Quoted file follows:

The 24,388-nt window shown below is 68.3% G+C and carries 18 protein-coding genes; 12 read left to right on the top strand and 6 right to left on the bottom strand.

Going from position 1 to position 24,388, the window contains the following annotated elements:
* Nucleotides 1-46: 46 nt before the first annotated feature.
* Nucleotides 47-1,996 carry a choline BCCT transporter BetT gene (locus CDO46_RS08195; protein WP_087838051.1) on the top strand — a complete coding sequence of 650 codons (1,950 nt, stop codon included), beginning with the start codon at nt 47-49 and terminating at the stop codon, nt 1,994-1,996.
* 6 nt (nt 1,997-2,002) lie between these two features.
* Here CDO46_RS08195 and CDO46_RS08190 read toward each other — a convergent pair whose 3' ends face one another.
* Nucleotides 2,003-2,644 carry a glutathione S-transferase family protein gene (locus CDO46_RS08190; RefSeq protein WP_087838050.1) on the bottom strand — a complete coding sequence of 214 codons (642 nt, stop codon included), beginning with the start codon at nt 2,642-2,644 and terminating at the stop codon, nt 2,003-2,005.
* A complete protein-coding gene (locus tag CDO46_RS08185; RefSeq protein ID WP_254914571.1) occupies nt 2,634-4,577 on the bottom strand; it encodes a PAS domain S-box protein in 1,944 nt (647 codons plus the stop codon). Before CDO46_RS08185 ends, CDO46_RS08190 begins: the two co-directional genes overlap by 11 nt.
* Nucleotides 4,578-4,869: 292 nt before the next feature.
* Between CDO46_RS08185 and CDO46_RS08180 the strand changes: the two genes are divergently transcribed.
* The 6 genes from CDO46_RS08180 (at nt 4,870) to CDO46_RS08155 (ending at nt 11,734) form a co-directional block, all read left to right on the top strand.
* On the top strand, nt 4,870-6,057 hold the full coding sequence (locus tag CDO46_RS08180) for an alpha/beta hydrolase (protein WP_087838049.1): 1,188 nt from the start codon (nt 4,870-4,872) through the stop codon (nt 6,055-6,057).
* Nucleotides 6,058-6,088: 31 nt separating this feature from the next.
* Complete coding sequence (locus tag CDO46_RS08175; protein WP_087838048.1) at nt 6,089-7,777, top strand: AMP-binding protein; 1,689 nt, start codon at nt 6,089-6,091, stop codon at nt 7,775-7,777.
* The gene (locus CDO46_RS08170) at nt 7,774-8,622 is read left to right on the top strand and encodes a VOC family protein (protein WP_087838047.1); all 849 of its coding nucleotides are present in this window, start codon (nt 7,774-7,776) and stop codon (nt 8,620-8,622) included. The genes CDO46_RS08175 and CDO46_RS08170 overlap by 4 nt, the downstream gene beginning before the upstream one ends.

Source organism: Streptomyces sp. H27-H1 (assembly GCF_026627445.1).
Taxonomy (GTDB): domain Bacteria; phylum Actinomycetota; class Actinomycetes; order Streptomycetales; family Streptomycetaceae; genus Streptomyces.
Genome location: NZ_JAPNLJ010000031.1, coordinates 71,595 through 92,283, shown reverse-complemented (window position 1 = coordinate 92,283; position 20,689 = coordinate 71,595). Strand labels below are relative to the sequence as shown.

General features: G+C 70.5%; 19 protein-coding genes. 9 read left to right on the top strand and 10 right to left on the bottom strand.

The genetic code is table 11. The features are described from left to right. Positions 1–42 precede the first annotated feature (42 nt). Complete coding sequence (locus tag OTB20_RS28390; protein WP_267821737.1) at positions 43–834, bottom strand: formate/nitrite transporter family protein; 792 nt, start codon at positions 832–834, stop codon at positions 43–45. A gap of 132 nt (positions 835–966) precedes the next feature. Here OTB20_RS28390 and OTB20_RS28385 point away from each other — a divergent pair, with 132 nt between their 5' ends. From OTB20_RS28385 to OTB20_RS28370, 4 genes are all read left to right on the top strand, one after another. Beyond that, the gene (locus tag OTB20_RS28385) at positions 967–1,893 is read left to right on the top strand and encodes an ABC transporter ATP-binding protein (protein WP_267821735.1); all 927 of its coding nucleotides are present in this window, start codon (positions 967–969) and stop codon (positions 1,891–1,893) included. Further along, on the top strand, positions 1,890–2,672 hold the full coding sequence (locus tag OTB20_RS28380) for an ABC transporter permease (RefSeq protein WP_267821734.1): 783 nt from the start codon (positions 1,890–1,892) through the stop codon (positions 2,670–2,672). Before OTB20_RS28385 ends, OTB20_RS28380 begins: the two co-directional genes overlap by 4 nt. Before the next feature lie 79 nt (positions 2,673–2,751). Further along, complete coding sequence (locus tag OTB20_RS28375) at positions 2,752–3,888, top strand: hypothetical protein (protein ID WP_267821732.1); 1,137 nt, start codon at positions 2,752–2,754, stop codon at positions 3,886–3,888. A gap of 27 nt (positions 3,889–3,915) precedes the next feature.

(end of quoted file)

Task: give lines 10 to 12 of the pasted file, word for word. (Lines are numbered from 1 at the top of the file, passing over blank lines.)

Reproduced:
* Between CDO46_RS08185 and CDO46_RS08180 the strand changes: the two genes are divergently transcribed.
* The 6 genes from CDO46_RS08180 (at nt 4,870) to CDO46_RS08155 (ending at nt 11,734) form a co-directional block, all read left to right on the top strand.
* On the top strand, nt 4,870-6,057 hold the full coding sequence (locus tag CDO46_RS08180) for an alpha/beta hydrolase (protein WP_087838049.1): 1,188 nt from the start codon (nt 4,870-4,872) through the stop codon (nt 6,055-6,057).